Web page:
Strict bottom line considerations do not determine the occurrence of HR innovation because uncertainty, at least in managers’ eyes, appears to characterize the potential benefits of most HR practices (Johns, 1993). Uncertainty provokes political behaviour in organizations, which in turn produces decisions that are inconsistent with the advice generated by an objective analysis (Pfeffer, 1992). Analysis of some form will often precede the resource allocation decisions required for HR innovation to occur, but so too will political behaviour, bargaining, and persuasion (Lax & Sebenius, 1986).
A variety of other explanations can be invoked to predict a weak link between the outcomes of a utility analysis and managerial decision-making. For example, by whom and for what purpose is utility analysis conducted? If the utility analysis is conducted by external consultants in support of a change that they will be paid to implement, there is an apparent as well as a real conflict of interest. Moreover, this conflict is so obvious that it is likely to undercut the credibility of the results of the utility analysis as well as the credibility of the consultants who perform it (Latham & Whyte, 1994).
Managerial decision making implies the existence of accountability in decision making (Tetlock, 1995). If that is the case, then it is relevant to ask to what extent the information contained in a utility analysis allows managers to compete effectively for funds and feel secure in justifying their decisions in management meetings. Utility analysis would seem to require high face validity, something that Tenopyr (1987) found it lacks, before it can be used by managers as credible support for the view that a change in human resource policy is required. Further, to what extent does support for a manager’s decision in the form of a utility analysis shield the manager from criticism or blame if the decision subsequently fails? Anecdotal evidence suggests that a utility analysis would provide very little, if any protection, in the event that things don’t turn out as predicted.
Although there is little research on the value of utility analysis for decision-making purposes, there is related research that is relevant to this issue. Mintzberg (1975) found that a manager’s job consists of several integrated roles, including that of decision maker. Decision making involves allocating resources by authorizing important decisions before they are implemented. According to Mintzberg, an interesting aspect about this process is that “despite the widespread use of capital budgeting procedures –a means of authorizing various capital expenditures at one time–executives in my study made a great many authorization decisions on an ad hoc basis. Apparently, many projects cannot wait or simply do not have the quantifiable costs and benefits that capital budgeting requires” (1975, p. 59).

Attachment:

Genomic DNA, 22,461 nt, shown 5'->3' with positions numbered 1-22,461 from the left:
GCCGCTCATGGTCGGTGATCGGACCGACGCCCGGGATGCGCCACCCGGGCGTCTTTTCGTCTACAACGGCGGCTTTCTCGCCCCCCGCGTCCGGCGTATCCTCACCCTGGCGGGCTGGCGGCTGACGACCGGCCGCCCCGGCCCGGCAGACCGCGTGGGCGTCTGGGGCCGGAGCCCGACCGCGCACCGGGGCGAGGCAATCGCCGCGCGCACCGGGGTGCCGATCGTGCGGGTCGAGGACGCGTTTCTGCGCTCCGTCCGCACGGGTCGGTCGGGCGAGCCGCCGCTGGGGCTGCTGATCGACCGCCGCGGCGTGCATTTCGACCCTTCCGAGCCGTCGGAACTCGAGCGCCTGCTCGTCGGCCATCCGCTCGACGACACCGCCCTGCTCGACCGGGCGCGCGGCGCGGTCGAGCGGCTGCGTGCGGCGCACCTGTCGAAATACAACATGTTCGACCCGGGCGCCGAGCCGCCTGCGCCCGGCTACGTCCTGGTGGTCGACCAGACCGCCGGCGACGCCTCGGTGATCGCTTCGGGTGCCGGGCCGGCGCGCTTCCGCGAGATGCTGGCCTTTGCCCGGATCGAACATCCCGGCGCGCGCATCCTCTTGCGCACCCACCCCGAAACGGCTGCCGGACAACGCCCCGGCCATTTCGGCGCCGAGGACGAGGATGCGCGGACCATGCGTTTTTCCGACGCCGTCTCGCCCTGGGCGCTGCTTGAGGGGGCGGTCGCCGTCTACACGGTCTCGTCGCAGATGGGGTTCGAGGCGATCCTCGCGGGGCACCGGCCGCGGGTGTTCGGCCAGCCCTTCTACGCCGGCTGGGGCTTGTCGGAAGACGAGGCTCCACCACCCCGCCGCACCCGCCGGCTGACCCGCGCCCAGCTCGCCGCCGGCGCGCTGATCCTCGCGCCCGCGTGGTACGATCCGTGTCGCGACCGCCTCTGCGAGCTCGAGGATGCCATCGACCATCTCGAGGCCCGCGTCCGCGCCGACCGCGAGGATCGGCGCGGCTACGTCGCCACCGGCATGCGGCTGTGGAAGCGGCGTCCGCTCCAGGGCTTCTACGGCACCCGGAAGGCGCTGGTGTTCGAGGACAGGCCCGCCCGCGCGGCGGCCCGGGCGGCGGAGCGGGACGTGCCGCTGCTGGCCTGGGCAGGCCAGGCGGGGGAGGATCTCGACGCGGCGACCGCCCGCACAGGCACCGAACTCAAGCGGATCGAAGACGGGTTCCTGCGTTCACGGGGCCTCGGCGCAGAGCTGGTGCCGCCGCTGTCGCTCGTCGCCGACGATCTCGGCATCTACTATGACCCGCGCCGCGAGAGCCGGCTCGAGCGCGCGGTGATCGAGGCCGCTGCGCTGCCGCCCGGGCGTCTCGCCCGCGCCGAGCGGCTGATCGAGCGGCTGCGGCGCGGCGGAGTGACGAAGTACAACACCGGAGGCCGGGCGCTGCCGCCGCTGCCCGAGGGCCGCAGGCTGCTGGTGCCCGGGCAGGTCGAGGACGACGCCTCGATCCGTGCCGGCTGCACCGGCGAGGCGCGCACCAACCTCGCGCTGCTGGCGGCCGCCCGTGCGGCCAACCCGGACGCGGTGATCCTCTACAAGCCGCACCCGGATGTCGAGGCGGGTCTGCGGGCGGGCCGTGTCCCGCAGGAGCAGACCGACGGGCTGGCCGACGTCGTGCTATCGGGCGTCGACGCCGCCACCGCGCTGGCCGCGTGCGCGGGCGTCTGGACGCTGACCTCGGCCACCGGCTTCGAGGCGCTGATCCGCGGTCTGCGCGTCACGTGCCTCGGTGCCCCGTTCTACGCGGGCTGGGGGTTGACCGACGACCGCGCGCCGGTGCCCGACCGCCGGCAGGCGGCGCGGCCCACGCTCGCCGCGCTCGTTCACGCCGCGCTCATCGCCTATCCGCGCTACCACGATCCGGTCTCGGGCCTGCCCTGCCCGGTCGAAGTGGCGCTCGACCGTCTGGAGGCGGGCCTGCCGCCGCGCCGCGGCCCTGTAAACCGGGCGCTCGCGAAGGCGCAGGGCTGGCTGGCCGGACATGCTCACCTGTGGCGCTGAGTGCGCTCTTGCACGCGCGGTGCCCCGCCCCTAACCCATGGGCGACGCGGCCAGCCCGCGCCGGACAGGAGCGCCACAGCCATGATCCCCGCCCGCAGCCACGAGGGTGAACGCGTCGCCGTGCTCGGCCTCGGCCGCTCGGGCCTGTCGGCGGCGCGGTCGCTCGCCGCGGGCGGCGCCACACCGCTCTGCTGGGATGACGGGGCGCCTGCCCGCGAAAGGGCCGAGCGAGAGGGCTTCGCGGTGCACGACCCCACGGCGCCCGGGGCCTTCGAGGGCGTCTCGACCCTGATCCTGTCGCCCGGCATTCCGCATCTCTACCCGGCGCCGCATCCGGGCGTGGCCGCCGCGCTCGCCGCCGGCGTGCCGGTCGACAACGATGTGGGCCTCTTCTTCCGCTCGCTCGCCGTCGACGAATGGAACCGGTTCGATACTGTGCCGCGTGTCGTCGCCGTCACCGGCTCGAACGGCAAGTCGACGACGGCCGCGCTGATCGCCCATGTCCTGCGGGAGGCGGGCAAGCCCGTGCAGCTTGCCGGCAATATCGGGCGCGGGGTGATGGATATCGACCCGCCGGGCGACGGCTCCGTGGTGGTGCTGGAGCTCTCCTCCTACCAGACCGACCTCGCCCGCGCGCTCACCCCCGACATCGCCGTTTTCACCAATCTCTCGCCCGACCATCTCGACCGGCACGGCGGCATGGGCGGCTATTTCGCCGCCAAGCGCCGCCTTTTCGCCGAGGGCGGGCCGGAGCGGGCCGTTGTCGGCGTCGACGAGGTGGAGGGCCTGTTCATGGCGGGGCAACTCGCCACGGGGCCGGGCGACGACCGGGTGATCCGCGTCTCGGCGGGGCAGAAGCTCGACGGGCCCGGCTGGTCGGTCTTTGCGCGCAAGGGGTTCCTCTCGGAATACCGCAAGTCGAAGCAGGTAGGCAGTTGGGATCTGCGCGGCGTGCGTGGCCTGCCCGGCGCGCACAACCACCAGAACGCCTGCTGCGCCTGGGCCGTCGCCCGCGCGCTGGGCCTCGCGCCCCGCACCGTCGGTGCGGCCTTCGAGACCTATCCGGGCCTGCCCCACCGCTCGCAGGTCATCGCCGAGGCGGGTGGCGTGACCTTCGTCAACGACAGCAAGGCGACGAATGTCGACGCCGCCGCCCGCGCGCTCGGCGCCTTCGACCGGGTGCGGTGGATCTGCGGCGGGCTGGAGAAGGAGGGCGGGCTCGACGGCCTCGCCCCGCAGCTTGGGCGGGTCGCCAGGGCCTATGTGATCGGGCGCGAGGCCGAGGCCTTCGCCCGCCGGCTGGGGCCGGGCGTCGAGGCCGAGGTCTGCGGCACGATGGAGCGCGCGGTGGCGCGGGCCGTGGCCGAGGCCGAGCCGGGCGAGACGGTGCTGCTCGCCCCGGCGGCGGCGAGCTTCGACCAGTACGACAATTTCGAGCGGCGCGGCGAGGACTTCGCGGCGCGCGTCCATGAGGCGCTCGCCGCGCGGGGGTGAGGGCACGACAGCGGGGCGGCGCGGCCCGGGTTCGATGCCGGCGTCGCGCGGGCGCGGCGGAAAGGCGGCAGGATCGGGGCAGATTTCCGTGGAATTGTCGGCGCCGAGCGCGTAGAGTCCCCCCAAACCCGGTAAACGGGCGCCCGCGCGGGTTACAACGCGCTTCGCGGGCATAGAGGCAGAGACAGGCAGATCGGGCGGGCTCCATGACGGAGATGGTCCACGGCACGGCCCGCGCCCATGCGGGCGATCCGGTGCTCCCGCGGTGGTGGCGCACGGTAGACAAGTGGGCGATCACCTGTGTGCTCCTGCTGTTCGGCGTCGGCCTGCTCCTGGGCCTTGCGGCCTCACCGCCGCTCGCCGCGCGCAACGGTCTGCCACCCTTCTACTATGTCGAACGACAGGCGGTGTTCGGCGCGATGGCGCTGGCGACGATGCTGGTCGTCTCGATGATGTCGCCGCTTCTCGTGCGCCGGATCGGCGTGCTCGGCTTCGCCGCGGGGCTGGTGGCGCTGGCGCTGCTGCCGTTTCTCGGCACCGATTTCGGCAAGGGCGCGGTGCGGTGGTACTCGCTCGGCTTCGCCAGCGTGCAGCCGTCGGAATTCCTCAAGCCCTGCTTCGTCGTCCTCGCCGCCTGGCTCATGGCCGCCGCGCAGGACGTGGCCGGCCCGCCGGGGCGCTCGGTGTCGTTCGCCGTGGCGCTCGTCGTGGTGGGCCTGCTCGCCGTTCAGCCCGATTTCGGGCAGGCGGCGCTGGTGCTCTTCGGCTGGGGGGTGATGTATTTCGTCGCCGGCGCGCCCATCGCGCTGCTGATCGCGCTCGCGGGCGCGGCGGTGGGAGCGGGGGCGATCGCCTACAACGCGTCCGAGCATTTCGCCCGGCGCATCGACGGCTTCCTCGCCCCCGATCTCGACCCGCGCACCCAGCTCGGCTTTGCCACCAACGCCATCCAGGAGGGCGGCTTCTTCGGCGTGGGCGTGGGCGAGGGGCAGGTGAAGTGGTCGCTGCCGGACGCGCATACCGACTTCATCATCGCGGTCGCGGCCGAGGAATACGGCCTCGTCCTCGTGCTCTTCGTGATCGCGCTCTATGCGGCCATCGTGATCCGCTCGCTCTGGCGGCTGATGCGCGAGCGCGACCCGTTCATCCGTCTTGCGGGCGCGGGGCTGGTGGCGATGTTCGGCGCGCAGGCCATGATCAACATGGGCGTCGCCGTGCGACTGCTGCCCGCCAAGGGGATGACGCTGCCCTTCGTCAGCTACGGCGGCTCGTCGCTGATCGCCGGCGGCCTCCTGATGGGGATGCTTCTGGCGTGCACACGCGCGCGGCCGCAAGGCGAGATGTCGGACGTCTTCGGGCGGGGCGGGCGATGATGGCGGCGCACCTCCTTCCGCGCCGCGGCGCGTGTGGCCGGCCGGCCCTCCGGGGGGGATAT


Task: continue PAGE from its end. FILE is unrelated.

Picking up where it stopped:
What factors determine resource allocation decisions, if not the results of a financial analysis? Mintzberg found that managers face very complex choices involving more than just the technical details of the issue at hand. For example, managers have to be aware of more than just the viability of a proposal and its potential net benefits; they also have to consider factors such as the proposal’s timing, acceptability, and impact on the organization’s strategy, resources, and other decisions. Frequently, in order to make project approval decisions in complex environments, the managers that Mintzberg studied would “pick the man instead of the proposal. That is, the manager authorizes those projects presented to him by people whose judgment he trusts” (1975, p. 58).
To report, as Mintzberg does, that managers rely heavily on intuition in decision making, and do not display a high regard for analysis, is not to endorse this approach to decision making. Intuition is simply less costly to a manager in terms of time than utility analysis. Managers operate at a hectic pace that demands action; there is usually little time for reflection and analysis. Quantitative analysis works well with structured decision problems. But with unstructured problems, when the nature and causes of problems are ambiguous and critical pieces of information are missing, quantitative analysis alone does not produce good decisions.
Feldman (1989) conducted a study on the relationship between information and decision making that supports Mintzberg’s findings. Specifically, Feldman reported the paradox of a U.S. government department that allocates considerable resources for policy analysis that is ultimately not used or even discussed. The absence of a tight link between information and decision making is all the more striking because of Feldman’s choice of research site, namely the U.S. Department of Energy (DOE). Previous studies that have found a weak relationship between information and decision making have examined organizations such as educational institutions that have used soft technologies (e.g., Cohen & March, 1986). The DOE, however, deals with a technology that can be described as hard. In this case, relationships between cause and effect are more certain and the outcomes of decisions are readily measurable (e.g., in production units). Thus the tenuous connection between analysis and decision making does not appear to be affected by the measurability of outcomes.